A

David

Darling

continental drift

Pangaea

Fig 1. The theory of continental drift proposes a period when all the continents formed one land mass. The initial breakup made a northern mass, Laurasia, and a southern one, Gondwanaland, called after a province in India.


continental drift: the break-up of Pangaea

Fig 2. About 200 million years ago, the original Pangea land mass began its split into two continental groups, which further separated over time to produce the present-day configuration.


Gondwanaland

Fig 3. The theory of continental drift proposes a period when all the continents formed one land mass. The initial breakup made a northern mmass, Laurasia, and a southern one, Gondwanaland, called after a province in India.


Gondwanaland

Fig 4. The continents are still drifting, and there is no reason to expect them to stop. The map shows how the world may look 50 million years from now if drift is maintained as predicted. The most striking change is the area of new land in the Caribbean, the splitting away from the USA of Baja California and the area west of the San Andreas fault line, the northward drift of Africa almost eliminating the Mediterranean, and the breaking away of that part of the continent east of the present-day rift valley. Australia has continued its journey northwards, but Antarctica remains in its present southerly position.


The idea that the continents were once joined together is by no means a new one. It was held by Francis Bacon (1561–1626) in 1620 and in 1628 R. P. Placet published a book in French whose title, in translation, means "The corruption of the great and little world, where it is shown that before the deluge, America was not separated from the other parts of the world". The first map showing the fit of the continents was published in 1858 by A. Snider-Pelligrini who based his theory on the similarity of the fossil plants which had been found in various parts of Europe and North America.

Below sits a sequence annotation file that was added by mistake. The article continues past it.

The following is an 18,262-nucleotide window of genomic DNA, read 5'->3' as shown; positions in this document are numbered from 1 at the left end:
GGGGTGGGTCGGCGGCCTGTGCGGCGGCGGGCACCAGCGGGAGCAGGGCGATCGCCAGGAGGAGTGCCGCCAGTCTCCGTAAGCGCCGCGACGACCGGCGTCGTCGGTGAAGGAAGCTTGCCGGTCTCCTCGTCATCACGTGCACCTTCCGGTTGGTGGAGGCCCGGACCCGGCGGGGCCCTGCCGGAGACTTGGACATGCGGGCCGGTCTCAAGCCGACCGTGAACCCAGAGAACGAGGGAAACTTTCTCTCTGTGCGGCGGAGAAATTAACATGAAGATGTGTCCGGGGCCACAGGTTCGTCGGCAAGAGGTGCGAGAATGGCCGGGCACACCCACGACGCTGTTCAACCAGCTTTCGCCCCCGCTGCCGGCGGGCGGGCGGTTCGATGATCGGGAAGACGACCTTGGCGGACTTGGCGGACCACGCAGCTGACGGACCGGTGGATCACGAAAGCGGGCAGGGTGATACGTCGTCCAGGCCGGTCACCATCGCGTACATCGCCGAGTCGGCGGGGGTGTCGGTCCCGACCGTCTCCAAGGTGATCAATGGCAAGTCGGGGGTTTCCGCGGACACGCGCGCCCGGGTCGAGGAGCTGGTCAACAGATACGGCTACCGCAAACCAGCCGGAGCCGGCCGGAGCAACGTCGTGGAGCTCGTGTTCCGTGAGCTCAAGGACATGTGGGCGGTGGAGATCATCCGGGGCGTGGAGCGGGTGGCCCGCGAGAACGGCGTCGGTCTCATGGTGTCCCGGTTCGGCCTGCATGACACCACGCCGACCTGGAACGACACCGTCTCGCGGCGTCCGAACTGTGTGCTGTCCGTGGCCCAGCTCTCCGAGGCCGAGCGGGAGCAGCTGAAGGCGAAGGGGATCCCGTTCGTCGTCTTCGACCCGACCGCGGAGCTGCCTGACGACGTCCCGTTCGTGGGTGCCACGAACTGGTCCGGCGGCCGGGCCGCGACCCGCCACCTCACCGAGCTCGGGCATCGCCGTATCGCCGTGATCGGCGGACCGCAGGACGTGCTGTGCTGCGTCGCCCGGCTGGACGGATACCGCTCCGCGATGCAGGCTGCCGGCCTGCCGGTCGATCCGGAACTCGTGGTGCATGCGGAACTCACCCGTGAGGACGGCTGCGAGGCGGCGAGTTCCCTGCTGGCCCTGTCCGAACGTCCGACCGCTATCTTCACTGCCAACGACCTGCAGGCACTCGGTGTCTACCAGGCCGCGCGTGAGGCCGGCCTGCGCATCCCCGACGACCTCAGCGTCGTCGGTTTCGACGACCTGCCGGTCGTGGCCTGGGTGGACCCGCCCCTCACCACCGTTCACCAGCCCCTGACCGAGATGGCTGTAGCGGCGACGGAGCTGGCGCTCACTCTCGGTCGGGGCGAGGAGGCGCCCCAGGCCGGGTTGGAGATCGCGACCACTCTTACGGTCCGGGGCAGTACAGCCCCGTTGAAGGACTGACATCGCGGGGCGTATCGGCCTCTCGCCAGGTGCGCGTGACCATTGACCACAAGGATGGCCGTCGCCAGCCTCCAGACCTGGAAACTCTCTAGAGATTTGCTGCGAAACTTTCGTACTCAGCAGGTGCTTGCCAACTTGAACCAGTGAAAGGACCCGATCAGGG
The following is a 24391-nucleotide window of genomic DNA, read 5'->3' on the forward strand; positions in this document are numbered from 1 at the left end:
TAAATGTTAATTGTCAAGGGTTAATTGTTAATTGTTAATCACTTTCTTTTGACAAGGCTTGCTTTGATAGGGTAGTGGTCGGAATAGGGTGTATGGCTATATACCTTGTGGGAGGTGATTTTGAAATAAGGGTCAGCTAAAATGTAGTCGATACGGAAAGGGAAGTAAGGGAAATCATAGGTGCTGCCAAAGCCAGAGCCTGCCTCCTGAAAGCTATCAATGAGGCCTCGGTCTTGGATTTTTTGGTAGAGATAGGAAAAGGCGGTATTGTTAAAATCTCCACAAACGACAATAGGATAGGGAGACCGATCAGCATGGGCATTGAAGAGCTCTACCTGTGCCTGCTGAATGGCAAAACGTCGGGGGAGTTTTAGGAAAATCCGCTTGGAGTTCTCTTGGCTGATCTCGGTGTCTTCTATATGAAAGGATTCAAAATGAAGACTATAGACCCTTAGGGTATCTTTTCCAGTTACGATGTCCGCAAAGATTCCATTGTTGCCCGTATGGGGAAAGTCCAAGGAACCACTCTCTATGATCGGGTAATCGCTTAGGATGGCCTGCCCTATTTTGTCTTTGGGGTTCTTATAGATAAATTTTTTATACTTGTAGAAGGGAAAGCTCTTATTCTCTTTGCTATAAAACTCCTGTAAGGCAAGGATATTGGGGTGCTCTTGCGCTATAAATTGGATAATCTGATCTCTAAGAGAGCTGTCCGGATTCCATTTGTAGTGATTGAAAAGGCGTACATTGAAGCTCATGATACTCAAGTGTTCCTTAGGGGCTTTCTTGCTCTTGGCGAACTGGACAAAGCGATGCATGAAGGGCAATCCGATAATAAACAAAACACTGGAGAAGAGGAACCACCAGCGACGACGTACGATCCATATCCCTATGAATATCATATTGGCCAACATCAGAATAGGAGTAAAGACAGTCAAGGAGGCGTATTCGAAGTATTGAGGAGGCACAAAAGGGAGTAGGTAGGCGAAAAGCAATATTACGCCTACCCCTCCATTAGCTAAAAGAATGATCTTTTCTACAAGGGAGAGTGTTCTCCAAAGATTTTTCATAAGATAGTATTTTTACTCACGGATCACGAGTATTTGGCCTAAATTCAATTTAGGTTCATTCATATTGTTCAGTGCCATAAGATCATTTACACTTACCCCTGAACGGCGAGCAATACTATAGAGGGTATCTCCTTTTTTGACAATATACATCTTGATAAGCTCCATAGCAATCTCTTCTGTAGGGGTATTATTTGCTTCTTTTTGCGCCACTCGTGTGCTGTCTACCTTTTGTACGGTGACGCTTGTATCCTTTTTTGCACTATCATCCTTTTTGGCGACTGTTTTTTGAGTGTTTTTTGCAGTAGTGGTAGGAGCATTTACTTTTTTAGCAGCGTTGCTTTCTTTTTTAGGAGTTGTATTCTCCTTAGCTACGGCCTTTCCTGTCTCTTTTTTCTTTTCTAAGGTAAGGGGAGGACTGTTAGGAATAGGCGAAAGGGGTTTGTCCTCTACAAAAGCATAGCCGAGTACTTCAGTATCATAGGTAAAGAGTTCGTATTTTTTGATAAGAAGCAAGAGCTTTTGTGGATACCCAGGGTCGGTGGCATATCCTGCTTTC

Alfred Wegener's hypothesis

The theory of continental drift was first rigorously formulated by Alfred Wegener (1880–1930), a German meteorologist. An American, F. B. Taylor, had independently put forward the same idea a few years before Wegener's first lectures on the subject in 1912. The theory was later amplified by du Toit, to explain a number of geological and paleontological phenomena.

 

Alfred Wegener
Alfred Wegener

 

Like others before him, Wegener had been attracted to the idea of drifting continents because of the appearance of the land masses on the world map. He showed great skill in reconstructing the ancient land masses in arguing his case and brought carefully assembled geological, geodetic, geophysical, paleontological, and paleoclimatic evidence into his discussions. All of these facets of geology had to be considerably developed before they provided evidence of such a substantial nature that almost all geologists accepted the theory.

 

It was geologists in the Southern Hemisphere who collected evidence that strongly supported Wegener's own theories. Glaciation during the Permo-Carboniferous times was more intense and widespread than that of the more recent Pleistocene ice age. Geological fieldwork revealed evidence of it in South America, Africa, Australia, India, Antarctica, and Madagascar. Geologists examining deposits of till (sediment carried and deposited by a glacier) and fossil plants were able to correlate them between the continents. If these land masses had always been fixed in their present positions, it would mean that the ice stretched from the polar regions to the equator – clearly a preposterous idea. Joining the areas together not only reconciled the geological facts but also provides evidence of the land mass wandering over the South Pole. This, in turn, allows for an explanation of the other known climatic belts of the world during this period; for example, tropical conditions experienced in northern Europe during the Carboniferous period.

 

Evidence of past tropical climate in Antarctica